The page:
5 Quick Tips to Optimize Your Tour Landing Page

Attention spans online have never been shorter. In fact, only 4 percent of website page views lasted more than 10 seconds, according to the Static Brain Research Institute. So when a potential customer lands on your tour website, you need to make sure you’re grabbing them and not letting go until they buy.

The first place they’ll arrive is on a landing page, so that’s where you need to be most captivating. Landing page optimization is something of a dark art—and some people are paid big bucks to make sure landing pages on the world’s biggest websites are converting as many visitors as possible. But you can easily optimize your landing pages without earning a masters degree in digital marketing. Here are five tips to keep in mind when building your tour landing pages to grab visitors’ fleeting attention.

What action do you want visitors to take?

This is the simplest of questions to ask about your landing page, but still one that’s frequently overlooked. A landing page might be asking visitors to do too many different things. “Follow us on Twitter!” “Subscribe to Our Newsletter!” “Book Now!”

All of this only serves to confuse visitors. If they land on a page about a river cruise, they want to find out more about your cruise, and to possibly book it. So make it easy for them—focus on the action you want the visitor to take, and ditch everything else. Email subscribers and Twitter followers are nice, but you make money when somebody clicks the “Book Now” button.

Focus on the action you want the visitor to take, and ditch everything else

Are you speaking their language?

The text of calls to action on websites are frequently agonized over—what words, and in what order, will make people click?

A good rule of thumb to get you started is the WYLTIWLT test. Make sure you’re anticipating what your customer wants, not asking them to do something. WYLTIWLT means “Would You Like To” / “I Would Like To”, the idea being your buttons should reflect what the visitor is trying to do, not what you’re asking them to do.

For instance, imagine your site has a page where visitors can search for trips. Your button for the page might say “Trip search.” But a more effective call to action might be “Search for trips.” Your visitor is thinking “I would like to search for trips,” so your call to action is literally finishing their sentence.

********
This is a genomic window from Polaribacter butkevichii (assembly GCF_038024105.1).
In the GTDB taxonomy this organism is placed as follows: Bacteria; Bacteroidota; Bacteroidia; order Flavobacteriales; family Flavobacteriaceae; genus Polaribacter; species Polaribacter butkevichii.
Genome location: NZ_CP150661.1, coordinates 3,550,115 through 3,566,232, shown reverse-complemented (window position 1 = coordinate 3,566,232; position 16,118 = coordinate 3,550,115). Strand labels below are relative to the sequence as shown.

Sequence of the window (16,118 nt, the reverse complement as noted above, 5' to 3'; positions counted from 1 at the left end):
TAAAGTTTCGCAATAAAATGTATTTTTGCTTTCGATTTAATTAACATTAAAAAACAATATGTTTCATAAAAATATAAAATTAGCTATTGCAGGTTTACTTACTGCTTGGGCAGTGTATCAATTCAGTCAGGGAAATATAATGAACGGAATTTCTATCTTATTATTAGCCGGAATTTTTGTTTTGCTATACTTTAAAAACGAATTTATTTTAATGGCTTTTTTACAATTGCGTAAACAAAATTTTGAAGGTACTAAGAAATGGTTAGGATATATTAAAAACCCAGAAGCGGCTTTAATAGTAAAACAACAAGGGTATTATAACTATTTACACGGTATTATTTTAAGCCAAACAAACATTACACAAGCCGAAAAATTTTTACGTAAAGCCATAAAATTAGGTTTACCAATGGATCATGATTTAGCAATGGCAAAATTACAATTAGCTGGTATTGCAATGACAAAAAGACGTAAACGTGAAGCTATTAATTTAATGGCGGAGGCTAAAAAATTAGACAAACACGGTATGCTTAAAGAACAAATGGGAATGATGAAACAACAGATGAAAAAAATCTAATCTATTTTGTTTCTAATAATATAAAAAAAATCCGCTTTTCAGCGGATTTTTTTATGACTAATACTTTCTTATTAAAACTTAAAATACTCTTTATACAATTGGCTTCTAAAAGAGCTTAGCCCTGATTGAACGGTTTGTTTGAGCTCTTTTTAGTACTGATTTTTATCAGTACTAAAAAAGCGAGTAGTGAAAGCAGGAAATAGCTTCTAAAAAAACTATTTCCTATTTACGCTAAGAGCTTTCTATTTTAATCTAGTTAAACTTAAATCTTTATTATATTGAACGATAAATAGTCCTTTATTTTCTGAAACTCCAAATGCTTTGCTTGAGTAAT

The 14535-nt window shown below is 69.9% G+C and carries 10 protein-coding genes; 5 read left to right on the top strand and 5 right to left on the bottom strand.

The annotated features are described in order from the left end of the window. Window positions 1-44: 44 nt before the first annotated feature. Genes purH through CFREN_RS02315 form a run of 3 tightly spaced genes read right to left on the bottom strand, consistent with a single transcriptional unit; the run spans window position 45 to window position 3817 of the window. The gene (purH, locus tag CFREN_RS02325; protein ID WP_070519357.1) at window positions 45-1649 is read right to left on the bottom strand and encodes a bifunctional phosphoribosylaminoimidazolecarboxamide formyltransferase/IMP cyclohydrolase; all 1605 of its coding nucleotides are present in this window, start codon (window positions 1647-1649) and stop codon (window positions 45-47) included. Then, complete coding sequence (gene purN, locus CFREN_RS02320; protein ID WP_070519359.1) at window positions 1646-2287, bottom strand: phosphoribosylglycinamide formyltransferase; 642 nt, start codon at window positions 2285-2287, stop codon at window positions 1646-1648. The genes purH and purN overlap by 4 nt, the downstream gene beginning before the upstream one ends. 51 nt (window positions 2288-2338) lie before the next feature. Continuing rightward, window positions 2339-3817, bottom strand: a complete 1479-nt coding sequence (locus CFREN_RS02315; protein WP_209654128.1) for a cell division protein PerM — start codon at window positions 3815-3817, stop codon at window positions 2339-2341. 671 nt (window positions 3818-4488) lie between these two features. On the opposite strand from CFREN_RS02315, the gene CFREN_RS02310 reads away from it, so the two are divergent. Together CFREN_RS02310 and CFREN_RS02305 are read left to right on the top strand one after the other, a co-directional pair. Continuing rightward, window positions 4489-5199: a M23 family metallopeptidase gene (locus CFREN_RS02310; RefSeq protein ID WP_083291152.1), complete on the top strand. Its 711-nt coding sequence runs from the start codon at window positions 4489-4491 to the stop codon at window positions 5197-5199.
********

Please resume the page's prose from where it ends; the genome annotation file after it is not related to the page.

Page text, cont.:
How are your visitors viewing your site?

It’s no good designing a beautiful landing page for desktop if the majority of your users are on smartphones.

In a perfect world, you’ll have a responsive site that looks great on all screen sizes. But at the very least you should be looking at which screen sizes are most popular in your website analytics and making sure your site works well on as many as possible. Run your website through Google’s mobile-friendliness tester to see how it fares on smaller devices, and think about revising your buttons and links to be easier to hit with large fingers on tiny screens.

Benefits, not features

Humans are emotional beings, and we always respond better to feelings and emotions than bland feature lists. It’s the reason Apple ads focus on people having a great time using iPhones, rather than talking about screen resolutions and gigahertz.

Are you showing the benefits people will get from your tours and activities, or just listing features? Show them how they’ll get to experience a once-in-a-lifetime tour of an unspoiled paradise, or get an insider’s view of their favorite breweries. Full-width images and immersive videos are a great way to get your message across, and many big companies have found that making their landing pages more image-heavy increases conversions significantly—by around 40% in some cases.

The first click is the first step

You’ve got people clicking on your call to action. But your job isn’t done yet—that first click is just the beginning. Make sure your customer’s journey from first click to final confirmation is as easy as possible.

All good website analytics packages will let you identify dropoff rates for each page in your purchasing process—see which pages are performing badly and get to optimizing them. Smooth out any bumps and you’ll soon have new customers flying through your checkout.